Lawmakers vote to open certain records of the Colorado Division of Youth Corrections

By Jeffrey A. Roberts
CFOIC Executive Director

State lawmakers on Thursday moved to open certain records of the Colorado Division of Youth Corrections in response to news reports about violent incidents at youth corrections facilities.

Last year,  journalists at The Gazette were denied access to records regarding fights at the Spring Creek Youth Services Center in Colorado Springs, even though they specifically asked that the identities of juveniles be redacted. The attorney general’s office told the newspaper that state law makes all records of the Division of Youth Corrections (DYC) “privileged and confidential.”

An amended version of HB 15-1131 that unanimously passed the House Judiciary Committee would make public some information about critical incidents dating back to Jan. 1 of this year.


Rep. Daneya Esgar, D-Pueblo, and Rep. Pete Lee, D-Colorado Springs, present HB 15-1131

“The (existing) statute cast a blanket over any release of information by the Department of Human Services,” which oversees the DYC, said Rep. Pete Lee, a Colorado Springs Democrat who is sponsoring the bill with Rep. Daneya Esgar, D-Pueblo. “They couldn’t release any information statutorily and, as a result, it was very difficult for us to peek under the covers and find out what was going on.”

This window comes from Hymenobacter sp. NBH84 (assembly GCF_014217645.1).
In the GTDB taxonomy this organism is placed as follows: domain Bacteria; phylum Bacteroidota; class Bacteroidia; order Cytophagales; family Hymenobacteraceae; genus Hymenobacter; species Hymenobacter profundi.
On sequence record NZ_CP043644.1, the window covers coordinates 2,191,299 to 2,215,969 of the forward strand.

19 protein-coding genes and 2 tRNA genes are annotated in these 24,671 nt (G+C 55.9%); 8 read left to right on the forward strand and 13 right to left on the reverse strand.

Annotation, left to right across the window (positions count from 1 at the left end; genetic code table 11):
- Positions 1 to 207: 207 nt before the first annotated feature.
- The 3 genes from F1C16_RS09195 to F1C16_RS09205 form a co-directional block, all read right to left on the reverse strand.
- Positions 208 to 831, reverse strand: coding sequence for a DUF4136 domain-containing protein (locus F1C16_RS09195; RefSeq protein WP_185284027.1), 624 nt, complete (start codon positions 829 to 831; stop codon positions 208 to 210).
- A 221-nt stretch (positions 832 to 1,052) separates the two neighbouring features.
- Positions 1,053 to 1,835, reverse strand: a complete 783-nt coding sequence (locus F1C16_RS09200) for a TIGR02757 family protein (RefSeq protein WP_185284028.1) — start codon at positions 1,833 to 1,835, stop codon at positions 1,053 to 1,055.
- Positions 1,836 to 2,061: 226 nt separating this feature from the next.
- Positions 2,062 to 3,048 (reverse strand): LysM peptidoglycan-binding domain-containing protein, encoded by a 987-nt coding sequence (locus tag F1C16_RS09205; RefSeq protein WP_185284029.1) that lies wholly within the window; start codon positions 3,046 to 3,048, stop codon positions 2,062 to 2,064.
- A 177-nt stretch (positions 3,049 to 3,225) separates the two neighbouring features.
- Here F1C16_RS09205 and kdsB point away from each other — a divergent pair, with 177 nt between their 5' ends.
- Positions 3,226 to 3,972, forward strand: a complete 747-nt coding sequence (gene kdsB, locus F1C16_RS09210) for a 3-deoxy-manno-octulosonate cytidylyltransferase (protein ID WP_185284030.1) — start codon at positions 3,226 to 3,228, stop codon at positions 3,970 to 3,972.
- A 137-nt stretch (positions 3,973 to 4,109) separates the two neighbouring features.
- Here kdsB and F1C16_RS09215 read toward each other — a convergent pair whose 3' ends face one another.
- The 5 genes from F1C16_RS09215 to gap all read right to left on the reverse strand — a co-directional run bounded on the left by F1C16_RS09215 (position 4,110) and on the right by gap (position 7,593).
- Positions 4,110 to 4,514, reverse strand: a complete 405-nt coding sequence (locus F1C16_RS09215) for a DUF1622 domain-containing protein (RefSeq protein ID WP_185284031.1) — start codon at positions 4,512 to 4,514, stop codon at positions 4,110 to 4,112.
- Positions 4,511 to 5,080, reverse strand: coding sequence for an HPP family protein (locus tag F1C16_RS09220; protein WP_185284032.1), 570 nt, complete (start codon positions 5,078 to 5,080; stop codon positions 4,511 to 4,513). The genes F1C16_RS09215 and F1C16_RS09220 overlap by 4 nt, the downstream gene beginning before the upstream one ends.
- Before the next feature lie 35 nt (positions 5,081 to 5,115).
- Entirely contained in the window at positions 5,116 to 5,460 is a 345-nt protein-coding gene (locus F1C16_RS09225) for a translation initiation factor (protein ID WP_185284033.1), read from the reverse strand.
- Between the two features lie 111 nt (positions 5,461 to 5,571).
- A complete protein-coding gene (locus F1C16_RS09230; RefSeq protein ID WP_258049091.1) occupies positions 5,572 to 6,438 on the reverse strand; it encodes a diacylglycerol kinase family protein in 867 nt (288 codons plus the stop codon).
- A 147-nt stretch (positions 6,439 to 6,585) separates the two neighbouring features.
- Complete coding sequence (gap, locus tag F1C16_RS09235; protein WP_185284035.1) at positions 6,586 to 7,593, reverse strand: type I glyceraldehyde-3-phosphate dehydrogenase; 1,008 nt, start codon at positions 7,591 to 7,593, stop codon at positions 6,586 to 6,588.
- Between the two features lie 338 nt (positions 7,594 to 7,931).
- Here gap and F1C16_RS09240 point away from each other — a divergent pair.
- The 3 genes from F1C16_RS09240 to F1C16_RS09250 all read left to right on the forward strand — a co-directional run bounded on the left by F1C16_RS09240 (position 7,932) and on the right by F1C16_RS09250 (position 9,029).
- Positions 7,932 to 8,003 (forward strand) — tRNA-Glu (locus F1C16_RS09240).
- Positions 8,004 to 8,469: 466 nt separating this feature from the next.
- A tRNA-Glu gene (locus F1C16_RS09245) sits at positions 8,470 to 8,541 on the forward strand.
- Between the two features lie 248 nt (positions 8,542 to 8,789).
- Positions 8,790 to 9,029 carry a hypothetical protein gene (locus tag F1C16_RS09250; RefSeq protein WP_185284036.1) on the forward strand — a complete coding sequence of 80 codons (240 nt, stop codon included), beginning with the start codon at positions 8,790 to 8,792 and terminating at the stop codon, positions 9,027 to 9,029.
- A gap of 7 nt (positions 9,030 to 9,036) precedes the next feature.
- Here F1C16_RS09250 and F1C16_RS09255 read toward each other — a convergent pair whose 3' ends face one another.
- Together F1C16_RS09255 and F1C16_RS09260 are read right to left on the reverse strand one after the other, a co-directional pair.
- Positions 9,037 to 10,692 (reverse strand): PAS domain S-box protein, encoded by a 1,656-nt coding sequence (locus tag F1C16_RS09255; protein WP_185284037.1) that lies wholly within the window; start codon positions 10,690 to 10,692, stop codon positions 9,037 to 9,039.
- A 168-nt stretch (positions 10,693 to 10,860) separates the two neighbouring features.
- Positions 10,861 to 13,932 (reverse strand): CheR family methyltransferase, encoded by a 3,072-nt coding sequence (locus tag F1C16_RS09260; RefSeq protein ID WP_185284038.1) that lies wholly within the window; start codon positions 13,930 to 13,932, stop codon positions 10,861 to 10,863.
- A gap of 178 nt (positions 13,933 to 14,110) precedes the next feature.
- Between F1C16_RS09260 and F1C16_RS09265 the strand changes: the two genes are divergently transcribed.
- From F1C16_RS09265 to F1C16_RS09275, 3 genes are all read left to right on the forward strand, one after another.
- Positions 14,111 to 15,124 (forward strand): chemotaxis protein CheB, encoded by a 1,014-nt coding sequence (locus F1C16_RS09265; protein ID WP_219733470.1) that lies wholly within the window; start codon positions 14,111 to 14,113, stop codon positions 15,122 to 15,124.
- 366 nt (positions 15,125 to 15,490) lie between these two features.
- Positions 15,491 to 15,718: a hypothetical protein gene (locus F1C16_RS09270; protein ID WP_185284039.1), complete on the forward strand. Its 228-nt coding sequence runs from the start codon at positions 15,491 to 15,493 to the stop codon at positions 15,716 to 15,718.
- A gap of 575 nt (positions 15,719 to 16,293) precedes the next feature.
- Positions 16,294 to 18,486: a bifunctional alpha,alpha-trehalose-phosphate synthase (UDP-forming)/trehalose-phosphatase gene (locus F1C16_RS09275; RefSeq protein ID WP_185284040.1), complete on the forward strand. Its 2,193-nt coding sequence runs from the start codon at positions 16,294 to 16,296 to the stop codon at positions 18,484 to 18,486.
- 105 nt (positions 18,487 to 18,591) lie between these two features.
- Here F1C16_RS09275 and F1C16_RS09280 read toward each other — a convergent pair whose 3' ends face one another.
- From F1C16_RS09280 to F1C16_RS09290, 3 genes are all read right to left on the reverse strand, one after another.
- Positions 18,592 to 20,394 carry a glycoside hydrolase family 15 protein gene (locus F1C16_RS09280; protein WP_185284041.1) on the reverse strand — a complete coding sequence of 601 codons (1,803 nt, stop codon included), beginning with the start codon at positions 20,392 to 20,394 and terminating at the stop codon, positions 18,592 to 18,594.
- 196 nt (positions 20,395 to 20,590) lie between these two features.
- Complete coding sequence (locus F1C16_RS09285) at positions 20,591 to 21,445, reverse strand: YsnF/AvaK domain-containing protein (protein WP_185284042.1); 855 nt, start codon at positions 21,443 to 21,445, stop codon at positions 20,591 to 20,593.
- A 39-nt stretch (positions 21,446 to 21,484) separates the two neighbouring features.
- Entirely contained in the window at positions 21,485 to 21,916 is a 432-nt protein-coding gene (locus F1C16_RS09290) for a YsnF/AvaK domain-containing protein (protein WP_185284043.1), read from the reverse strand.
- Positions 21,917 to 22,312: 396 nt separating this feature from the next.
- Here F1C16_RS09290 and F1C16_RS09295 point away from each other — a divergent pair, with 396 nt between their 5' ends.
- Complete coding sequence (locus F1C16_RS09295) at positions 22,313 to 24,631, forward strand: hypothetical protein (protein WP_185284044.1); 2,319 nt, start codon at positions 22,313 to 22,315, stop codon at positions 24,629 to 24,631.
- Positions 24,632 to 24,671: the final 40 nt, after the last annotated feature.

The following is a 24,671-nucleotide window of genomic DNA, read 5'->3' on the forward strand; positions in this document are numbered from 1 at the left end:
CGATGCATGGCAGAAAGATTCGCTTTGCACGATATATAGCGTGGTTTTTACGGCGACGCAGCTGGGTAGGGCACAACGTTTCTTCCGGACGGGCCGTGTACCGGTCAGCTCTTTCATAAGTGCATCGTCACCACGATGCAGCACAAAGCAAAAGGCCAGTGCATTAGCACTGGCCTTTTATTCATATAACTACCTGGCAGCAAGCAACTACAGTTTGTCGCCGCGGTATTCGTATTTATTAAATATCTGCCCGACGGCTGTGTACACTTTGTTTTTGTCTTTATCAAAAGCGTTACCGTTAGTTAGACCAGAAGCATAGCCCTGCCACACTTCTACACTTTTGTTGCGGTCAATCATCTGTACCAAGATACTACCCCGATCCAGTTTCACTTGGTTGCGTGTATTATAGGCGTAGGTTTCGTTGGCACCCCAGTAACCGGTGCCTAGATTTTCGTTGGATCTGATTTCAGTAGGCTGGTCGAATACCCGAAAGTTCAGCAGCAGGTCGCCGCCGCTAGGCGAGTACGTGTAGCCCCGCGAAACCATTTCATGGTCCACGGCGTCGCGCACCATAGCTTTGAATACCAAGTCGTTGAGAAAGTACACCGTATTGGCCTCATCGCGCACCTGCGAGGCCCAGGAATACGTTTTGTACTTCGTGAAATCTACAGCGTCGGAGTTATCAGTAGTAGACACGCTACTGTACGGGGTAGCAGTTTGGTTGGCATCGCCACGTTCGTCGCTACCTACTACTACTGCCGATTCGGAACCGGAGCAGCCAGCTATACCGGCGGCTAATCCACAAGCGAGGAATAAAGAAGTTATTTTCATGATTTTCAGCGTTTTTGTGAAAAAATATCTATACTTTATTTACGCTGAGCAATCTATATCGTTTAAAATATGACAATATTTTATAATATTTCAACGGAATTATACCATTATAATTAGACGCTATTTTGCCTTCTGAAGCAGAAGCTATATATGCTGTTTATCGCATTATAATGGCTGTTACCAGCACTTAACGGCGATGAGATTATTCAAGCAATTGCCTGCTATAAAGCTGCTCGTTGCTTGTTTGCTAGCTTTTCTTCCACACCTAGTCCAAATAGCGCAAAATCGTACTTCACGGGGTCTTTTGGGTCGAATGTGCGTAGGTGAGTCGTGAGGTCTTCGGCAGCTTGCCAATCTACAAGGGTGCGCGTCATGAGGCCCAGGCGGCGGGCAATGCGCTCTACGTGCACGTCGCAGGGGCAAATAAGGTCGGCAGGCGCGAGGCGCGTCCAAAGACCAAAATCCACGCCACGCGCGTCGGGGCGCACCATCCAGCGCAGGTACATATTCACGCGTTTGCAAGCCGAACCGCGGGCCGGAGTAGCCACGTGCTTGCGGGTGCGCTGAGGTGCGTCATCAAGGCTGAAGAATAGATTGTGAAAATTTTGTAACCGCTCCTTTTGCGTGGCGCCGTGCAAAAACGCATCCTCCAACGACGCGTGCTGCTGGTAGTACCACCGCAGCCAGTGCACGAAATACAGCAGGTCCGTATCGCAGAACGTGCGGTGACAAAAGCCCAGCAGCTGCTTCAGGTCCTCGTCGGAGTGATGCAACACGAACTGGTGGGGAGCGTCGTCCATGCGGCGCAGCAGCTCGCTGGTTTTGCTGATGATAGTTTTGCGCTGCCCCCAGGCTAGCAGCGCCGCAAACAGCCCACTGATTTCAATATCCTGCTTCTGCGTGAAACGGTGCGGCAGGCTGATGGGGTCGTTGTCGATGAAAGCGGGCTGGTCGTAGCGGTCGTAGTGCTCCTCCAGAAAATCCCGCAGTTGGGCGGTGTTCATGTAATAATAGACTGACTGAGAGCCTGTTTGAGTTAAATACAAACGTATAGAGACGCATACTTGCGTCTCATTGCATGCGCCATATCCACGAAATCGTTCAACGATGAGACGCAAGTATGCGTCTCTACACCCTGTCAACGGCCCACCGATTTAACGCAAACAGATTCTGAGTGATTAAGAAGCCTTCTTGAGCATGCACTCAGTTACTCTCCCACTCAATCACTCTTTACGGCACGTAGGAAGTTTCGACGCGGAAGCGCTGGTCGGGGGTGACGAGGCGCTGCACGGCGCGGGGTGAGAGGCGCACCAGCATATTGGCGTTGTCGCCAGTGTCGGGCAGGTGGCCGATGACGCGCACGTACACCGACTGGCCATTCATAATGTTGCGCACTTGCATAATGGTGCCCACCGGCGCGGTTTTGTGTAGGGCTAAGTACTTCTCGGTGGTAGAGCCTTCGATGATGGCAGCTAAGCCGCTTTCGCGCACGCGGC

Lee said that he and Esgar worked with the human services department to “thread that delicate needle” between providing information necessary for oversight without violating the rights of juveniles.

The bill would mandate the release of specific information as long as identities are protected and nothing is revealed regarding security procedures or anything else that would “jeopardize the safety of the community, youth or staff.” Among data to be made available: types of critical incidents within a given time frame; trend summaries; responses to critical incidents by facility; and youths involved in multiple incidents.

HB 15-1131 also would let the DYC publicly “correct inaccurate information” pertaining to critical incidents reported in the news media.

“We want to be able to tell an accurate story and be able to answer peoples’ questions as they come,” testified Robert Werthwein, acting DYC director. “We truly value transparency. We don’t have the perfect system, but we strive (for that). We want to have a conversation about how we can get better and having all the parties at the table is the way to do that. This is the first step.”

The House Appropriations Committee is next in the legislative process for the bill, which is sponsored in the Senate by Republican Kent Lambert of Colorado Springs.

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